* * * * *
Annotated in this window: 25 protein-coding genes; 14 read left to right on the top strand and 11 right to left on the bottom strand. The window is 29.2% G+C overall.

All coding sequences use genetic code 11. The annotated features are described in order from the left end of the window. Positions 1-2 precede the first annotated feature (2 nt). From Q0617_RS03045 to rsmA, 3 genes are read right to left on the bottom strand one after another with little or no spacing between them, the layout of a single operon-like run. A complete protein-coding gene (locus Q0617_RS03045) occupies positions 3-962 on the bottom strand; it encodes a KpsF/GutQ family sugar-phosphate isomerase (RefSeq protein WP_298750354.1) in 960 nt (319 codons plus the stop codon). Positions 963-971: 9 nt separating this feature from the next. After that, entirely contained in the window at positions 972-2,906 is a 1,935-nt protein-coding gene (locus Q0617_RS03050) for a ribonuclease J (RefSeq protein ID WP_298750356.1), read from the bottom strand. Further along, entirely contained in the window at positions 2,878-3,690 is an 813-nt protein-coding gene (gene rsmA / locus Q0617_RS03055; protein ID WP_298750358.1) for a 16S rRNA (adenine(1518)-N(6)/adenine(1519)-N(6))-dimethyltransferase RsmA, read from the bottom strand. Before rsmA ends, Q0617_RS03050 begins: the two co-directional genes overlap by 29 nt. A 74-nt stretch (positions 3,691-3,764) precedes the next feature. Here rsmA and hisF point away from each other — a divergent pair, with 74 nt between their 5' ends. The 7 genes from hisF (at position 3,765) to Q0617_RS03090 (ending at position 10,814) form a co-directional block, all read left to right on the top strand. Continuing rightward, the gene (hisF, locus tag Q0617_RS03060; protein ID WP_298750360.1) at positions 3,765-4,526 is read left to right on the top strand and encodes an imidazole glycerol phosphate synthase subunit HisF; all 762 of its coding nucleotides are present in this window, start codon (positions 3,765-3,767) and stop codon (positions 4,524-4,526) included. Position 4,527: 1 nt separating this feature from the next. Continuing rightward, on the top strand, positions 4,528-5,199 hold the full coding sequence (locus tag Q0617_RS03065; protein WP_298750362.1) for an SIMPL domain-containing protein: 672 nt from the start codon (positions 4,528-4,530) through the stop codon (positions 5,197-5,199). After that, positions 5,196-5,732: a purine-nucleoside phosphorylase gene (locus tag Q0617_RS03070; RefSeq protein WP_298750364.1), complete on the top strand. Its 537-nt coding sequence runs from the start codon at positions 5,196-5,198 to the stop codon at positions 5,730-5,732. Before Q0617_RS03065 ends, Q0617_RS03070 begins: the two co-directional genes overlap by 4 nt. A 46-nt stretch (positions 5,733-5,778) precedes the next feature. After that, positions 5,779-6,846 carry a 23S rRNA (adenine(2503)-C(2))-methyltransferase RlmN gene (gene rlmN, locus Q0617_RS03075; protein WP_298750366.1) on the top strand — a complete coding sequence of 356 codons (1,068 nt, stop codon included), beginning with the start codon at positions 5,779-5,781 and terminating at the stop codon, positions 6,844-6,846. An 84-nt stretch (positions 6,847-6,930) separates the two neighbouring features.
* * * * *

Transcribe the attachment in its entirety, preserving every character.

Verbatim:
Annotated in this window: 25 protein-coding genes; 14 read left to right on the top strand and 11 right to left on the bottom strand. The window is 29.2% G+C overall.

All coding sequences use genetic code 11. The annotated features are described in order from the left end of the window. Positions 1-2 precede the first annotated feature (2 nt). From Q0617_RS03045 to rsmA, 3 genes are read right to left on the bottom strand one after another with little or no spacing between them, the layout of a single operon-like run. A complete protein-coding gene (locus Q0617_RS03045) occupies positions 3-962 on the bottom strand; it encodes a KpsF/GutQ family sugar-phosphate isomerase (RefSeq protein WP_298750354.1) in 960 nt (319 codons plus the stop codon). Positions 963-971: 9 nt separating this feature from the next. After that, entirely contained in the window at positions 972-2,906 is a 1,935-nt protein-coding gene (locus Q0617_RS03050) for a ribonuclease J (RefSeq protein ID WP_298750356.1), read from the bottom strand. Further along, entirely contained in the window at positions 2,878-3,690 is an 813-nt protein-coding gene (gene rsmA / locus Q0617_RS03055; protein ID WP_298750358.1) for a 16S rRNA (adenine(1518)-N(6)/adenine(1519)-N(6))-dimethyltransferase RsmA, read from the bottom strand. Before rsmA ends, Q0617_RS03050 begins: the two co-directional genes overlap by 29 nt. A 74-nt stretch (positions 3,691-3,764) precedes the next feature. Here rsmA and hisF point away from each other — a divergent pair, with 74 nt between their 5' ends. The 7 genes from hisF (at position 3,765) to Q0617_RS03090 (ending at position 10,814) form a co-directional block, all read left to right on the top strand. Continuing rightward, the gene (hisF, locus tag Q0617_RS03060; protein ID WP_298750360.1) at positions 3,765-4,526 is read left to right on the top strand and encodes an imidazole glycerol phosphate synthase subunit HisF; all 762 of its coding nucleotides are present in this window, start codon (positions 3,765-3,767) and stop codon (positions 4,524-4,526) included. Position 4,527: 1 nt separating this feature from the next. Continuing rightward, on the top strand, positions 4,528-5,199 hold the full coding sequence (locus tag Q0617_RS03065; protein WP_298750362.1) for an SIMPL domain-containing protein: 672 nt from the start codon (positions 4,528-4,530) through the stop codon (positions 5,197-5,199). After that, positions 5,196-5,732: a purine-nucleoside phosphorylase gene (locus tag Q0617_RS03070; RefSeq protein WP_298750364.1), complete on the top strand. Its 537-nt coding sequence runs from the start codon at positions 5,196-5,198 to the stop codon at positions 5,730-5,732. Before Q0617_RS03065 ends, Q0617_RS03070 begins: the two co-directional genes overlap by 4 nt. A 46-nt stretch (positions 5,733-5,778) precedes the next feature. After that, positions 5,779-6,846 carry a 23S rRNA (adenine(2503)-C(2))-methyltransferase RlmN gene (gene rlmN, locus Q0617_RS03075; protein WP_298750366.1) on the top strand — a complete coding sequence of 356 codons (1,068 nt, stop codon included), beginning with the start codon at positions 5,779-5,781 and terminating at the stop codon, positions 6,844-6,846. An 84-nt stretch (positions 6,847-6,930) separates the two neighbouring features.